Health and Welfare Policy Forum

Social Isolation in Different Age Groups after the Pandemic and Its Policy Implications

  • Author

    Kim, Seonga, Noh, Hyun-ju

  • Page


  • PubDate

    2024. 03.

  • Language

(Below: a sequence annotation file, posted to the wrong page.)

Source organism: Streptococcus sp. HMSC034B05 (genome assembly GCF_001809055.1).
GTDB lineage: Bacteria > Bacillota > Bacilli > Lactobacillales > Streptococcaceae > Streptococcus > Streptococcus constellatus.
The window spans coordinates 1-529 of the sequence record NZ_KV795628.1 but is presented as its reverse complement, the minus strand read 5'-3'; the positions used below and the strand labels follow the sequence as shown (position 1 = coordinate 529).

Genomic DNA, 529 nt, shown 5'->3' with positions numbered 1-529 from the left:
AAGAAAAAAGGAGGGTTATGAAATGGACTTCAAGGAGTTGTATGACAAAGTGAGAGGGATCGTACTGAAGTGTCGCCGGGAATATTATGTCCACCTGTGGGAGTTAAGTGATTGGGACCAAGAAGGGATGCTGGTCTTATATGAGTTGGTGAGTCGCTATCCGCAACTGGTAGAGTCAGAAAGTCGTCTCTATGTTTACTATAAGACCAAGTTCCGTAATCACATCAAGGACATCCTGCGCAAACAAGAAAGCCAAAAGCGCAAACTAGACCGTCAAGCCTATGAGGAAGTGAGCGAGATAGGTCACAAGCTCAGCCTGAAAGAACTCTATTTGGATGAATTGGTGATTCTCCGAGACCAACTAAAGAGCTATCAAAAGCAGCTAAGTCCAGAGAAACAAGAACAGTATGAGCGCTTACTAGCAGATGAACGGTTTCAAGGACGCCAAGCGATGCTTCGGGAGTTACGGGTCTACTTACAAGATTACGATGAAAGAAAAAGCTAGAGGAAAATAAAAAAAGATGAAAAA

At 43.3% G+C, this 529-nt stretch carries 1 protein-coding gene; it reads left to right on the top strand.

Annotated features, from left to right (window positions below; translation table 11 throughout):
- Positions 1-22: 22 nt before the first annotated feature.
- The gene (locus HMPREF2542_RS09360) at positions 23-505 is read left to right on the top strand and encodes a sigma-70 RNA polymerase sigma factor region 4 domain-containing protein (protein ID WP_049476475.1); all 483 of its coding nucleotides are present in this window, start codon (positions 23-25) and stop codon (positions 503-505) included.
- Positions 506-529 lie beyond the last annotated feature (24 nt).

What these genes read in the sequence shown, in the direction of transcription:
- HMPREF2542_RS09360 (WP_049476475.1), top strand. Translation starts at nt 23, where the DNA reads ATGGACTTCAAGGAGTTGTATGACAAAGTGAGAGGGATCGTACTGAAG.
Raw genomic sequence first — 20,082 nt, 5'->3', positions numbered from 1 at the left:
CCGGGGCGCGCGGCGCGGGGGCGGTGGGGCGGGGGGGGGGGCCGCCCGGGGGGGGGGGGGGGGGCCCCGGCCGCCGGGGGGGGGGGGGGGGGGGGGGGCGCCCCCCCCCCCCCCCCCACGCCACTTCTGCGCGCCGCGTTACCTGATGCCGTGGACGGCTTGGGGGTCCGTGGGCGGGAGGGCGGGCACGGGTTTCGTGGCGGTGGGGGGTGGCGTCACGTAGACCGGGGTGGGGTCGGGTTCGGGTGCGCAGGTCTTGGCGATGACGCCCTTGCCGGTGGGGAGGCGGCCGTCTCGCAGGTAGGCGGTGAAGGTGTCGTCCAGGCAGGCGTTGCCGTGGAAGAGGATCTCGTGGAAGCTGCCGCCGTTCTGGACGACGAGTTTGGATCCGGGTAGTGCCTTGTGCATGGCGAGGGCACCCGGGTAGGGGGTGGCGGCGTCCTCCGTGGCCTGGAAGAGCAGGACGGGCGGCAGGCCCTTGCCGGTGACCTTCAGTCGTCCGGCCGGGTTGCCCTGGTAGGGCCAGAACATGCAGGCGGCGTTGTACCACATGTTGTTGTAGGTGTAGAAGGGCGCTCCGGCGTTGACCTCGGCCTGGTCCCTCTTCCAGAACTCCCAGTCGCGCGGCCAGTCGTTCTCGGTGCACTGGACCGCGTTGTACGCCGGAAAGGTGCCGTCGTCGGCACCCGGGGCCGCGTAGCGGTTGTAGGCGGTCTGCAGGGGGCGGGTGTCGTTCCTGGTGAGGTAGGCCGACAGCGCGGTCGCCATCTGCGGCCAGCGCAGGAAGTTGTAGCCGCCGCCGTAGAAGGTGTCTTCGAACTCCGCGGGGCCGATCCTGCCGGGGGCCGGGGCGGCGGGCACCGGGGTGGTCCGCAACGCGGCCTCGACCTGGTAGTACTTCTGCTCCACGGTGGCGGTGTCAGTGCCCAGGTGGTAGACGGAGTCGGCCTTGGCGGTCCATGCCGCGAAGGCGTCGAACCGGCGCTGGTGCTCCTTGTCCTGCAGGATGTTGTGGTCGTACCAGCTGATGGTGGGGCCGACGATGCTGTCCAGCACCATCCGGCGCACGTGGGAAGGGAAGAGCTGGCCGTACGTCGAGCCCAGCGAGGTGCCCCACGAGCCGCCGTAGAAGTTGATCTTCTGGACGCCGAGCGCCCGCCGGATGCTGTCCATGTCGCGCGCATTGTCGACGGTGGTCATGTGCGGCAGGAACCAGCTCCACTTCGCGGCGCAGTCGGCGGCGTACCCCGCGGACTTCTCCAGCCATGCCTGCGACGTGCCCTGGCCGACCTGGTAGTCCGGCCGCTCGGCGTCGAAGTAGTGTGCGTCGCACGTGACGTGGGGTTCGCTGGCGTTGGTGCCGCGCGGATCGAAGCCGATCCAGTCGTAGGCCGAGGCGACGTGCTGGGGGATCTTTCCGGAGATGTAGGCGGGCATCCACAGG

This article aims to examine how the prevalence of social isolation changed in people of different life stages following the Covid-19 pandemic and explore its policy implications. Our analysis of Statistics Korea’s social survey revealed that during the pandemic, a greater number of individuals experienced social isolation, defined here as being without social connections and lacking a social support network. In 2023, with the impact of the pandemic having subsided, the extent to which the prevalence of social isolation changed varied depending on life stage. The proportion of socially isolated youth decreased somewhat from 2021 but not quite to its pre-pandemic level. While the prevalence of social isolation among older adults declined to its pre-pandemic level in 2023, the proportion of those among the middle-aged who saw themselves as socially isolated increased, if anything, compared to 2021. This article considers public support programs as a means that, if delivered adequately and flexibly to people of different life stages―adolescents living in self-chosen seclusion, isolated and secluded youth, middle-aged people identified as at risk of ‘lonely death’, and older adults living alone― can fill in where they lack a social support network to rely on.


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